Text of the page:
Discussion of this passage has focused principally on how much of the later Forum Iulium was conceived by Caesar or Cicero at the time of the letter, and less on the passage’s role in interpreting the perception of monumentality by ancient Romans. Cicero’s letter is in fact quite instructive in this respect. A closer look reveals that Cicero uses the term monumentum two additional times in the very same paragraph of this letter to Atticus: once immediately prior to the cited passage and again two sentences afterward. In these additional sentences Cicero discusses two other monumenta under construction that are more securely identified, and these references can be used to clarify his understanding of the term. The first is Paullus’s basilica in the Forum Romanum: Paulus in medio foro basilicam iam paene texerat isdem antiquis columnis, illam autem quam locavit facit magnificentissimam. Quid quaeris? Nihil gratius illo monumento, nihil gloriosius (“Paullus has now almost roofed his basilica in the middle of the Forum, using the original antique pillars. The other one, which he gave out on contract, he is constructing in magnificent style. It is indeed a most admired and glorious edifice”). Here the emphasis on the term “monumentum” rests on the sense of permanence supplied through the reused columns from the original Basilica Fulvia (one might think of them as Livy’s incorrupta monumenta), compared with the superlative visual qualities of L. Aemilius Paullus’s new additions. The use of the adjective magnificentissimam/em> here emphasizes the luxury and expense of these new elements of Paulus’s building and looks forward to the rem gloriosissimam in Cicero’s following remarks on the project that will become the future Forum Iulium. Clearly, building materials combining permanence and excessive display bring gloria to the monument’s patron.
The third monumentum of the paragraph is the Saepta Iulia in the Campus Martius: iam in campo Martio saepta tributis comitiis marmorea sumus et tecta facturi eaque cingemus excelsa porticu, ut mille passuum conficiatur. simul adiungetur huic operi villa etiam publica. dices “quid mihi hoc monumentum proderit?” (“As for the Campus Martius, we are going to build covered marble booths for the Assembly of Tribes and to surround them with a high colonnade, a mile of it in all. At the same time the Villa Publica will be attached to our building. You’ll say, ‘What good will such a structure be to me?’”). Again the monument is associated with durability and expense through Cicero’s reference to marble and roofing. The echo of the earlier verb texerat in the term “tecta” and the evocation of the Basilica Paulli’s columns with the visual image of Saepta’s mile-long portico are powerful indications of what links all three of the structures described in this letter as being “monumental.” It is not size or grandiosity alone, as our modern sensibilities dictate, but rather an intriguing combination of commemoration, durability, and visual spectacle.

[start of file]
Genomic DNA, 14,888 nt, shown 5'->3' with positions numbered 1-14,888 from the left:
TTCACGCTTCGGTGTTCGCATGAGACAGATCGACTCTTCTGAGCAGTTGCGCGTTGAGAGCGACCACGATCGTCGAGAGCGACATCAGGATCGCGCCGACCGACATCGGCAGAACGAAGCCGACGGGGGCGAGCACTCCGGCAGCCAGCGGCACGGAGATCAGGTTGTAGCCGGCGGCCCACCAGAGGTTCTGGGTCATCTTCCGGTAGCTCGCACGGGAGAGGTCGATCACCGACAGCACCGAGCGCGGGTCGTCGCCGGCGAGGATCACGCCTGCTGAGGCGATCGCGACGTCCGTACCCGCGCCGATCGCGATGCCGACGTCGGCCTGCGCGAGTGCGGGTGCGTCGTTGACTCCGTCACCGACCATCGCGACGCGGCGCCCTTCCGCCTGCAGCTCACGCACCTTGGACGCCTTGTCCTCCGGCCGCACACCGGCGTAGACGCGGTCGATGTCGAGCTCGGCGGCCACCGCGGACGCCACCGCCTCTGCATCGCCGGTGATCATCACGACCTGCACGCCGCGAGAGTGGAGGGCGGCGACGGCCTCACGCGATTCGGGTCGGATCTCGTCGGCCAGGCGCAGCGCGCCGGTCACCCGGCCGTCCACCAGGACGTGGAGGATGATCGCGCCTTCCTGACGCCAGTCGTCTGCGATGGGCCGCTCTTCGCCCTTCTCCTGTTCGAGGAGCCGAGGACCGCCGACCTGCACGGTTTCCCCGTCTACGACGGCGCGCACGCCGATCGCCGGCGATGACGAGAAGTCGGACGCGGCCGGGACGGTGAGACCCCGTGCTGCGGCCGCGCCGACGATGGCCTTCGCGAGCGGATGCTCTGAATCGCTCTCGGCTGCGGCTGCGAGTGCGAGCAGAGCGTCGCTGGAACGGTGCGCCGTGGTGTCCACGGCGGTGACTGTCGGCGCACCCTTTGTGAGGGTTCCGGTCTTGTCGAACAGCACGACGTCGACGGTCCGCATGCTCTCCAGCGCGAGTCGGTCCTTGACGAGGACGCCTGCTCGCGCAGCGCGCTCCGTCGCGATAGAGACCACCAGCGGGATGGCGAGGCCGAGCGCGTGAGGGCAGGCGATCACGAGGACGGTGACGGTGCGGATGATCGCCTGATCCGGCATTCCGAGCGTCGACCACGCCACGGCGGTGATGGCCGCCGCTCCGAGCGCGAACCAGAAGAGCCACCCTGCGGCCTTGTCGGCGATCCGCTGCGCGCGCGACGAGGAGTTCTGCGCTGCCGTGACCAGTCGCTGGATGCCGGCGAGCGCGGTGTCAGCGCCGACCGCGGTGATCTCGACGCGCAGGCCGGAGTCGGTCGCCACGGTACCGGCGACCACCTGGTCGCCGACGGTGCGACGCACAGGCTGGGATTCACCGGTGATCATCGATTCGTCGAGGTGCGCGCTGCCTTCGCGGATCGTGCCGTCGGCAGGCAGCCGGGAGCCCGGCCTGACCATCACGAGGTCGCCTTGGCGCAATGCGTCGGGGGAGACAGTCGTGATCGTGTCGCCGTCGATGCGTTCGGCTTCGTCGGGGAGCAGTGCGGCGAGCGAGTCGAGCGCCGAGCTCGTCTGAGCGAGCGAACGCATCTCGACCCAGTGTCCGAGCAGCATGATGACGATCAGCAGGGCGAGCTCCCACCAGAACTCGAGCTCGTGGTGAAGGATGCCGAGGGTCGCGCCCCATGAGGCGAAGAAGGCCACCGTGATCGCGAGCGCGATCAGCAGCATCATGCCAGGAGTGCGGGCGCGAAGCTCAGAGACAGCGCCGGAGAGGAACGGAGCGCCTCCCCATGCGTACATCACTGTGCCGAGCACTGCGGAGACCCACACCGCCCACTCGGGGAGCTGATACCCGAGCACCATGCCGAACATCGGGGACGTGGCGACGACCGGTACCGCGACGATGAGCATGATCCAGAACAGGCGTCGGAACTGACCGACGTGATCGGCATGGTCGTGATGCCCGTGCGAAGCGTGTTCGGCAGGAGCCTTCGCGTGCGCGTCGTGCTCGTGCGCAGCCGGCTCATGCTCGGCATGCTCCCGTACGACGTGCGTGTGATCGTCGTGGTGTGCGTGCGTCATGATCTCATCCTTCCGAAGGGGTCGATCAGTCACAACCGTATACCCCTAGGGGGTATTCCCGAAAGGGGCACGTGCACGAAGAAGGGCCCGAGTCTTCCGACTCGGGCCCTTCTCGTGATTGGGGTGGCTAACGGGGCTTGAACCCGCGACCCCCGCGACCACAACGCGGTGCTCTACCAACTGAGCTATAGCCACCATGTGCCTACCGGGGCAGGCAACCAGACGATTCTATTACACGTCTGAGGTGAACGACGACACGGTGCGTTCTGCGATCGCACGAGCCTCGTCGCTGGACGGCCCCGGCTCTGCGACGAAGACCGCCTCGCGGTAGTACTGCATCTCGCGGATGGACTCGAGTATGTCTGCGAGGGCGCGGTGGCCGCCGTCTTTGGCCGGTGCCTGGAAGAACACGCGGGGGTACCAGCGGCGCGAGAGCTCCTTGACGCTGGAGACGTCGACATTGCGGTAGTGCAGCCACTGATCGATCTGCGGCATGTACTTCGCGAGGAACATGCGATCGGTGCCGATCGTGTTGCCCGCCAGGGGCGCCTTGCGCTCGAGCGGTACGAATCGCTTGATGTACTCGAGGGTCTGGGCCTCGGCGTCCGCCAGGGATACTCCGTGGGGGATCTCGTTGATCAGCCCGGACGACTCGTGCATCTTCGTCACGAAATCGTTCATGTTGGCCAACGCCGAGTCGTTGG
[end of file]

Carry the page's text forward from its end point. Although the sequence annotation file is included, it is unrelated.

In all three cases the display of expenditure—in terms of either size or materials, or both—plays a central role, emphasizing a particular communicative role for a monumentum within the competitive, aristocratic culture of Cicero’s Rome. Moreover, this passage clearly demonstrates a twist in the interpretation of the physicality of a monumentum. The monument need not be a specific structure—like a building, statue, or trophy—but may in fact be simply a space, as long as it is bounded and confined, as in the case of Caesar’s commemorative extension of the Forum Romanum.
Together the above examples serve to establish a multivalent definition of “monumentum” in pre-imperial Rome, consistent in principles, if not specific details, with the nuanced characterization of the monumental complexes of Etruria. This definition recognizes the physical quality of monumental space, while also capturing a monument’s communicative potential. The passages I have discussed demonstrate that by the end of the Republic many shades of meaning pertained to “monumentality,” despite the lack of a specific term to describe the phenomenon. Among this variation, however, certain elements of the monumental experience dominate: commemoration, visibility, and the monument’s perceived durability. Over time these experiences were destined to change, as imperial monuments in Rome and beyond became more expansive, more ornate, and more long lasting. Eventually, by the late antique period, scale would become an identifying characteristic of the architecture of the Roman cityscape. As the generational experience of monumentality changed to encompass each new extraordinary innovation, so did the specific associations with the term “monumentum.” However, throughout time, the same qualities of commemoration, visibility, and durability continued to characterize the experience of monumentality.
Edmund Thomas asserts that the abstract concept of the “monumentalization” of ancient buildings was first addressed in academic terms at a conference in 1987, when Paul Zanker defined it as “adornment with buildings and memorials intended for show.” While still grounded in the original sense of the term as a memorial, Zanker’s statement also moves closer to the primary modern sense of architectural “monumentality,” which is used to denote buildings that are grand and showy. In today’s parlance, the commemorative function of a monumental building is more of an option than a necessity.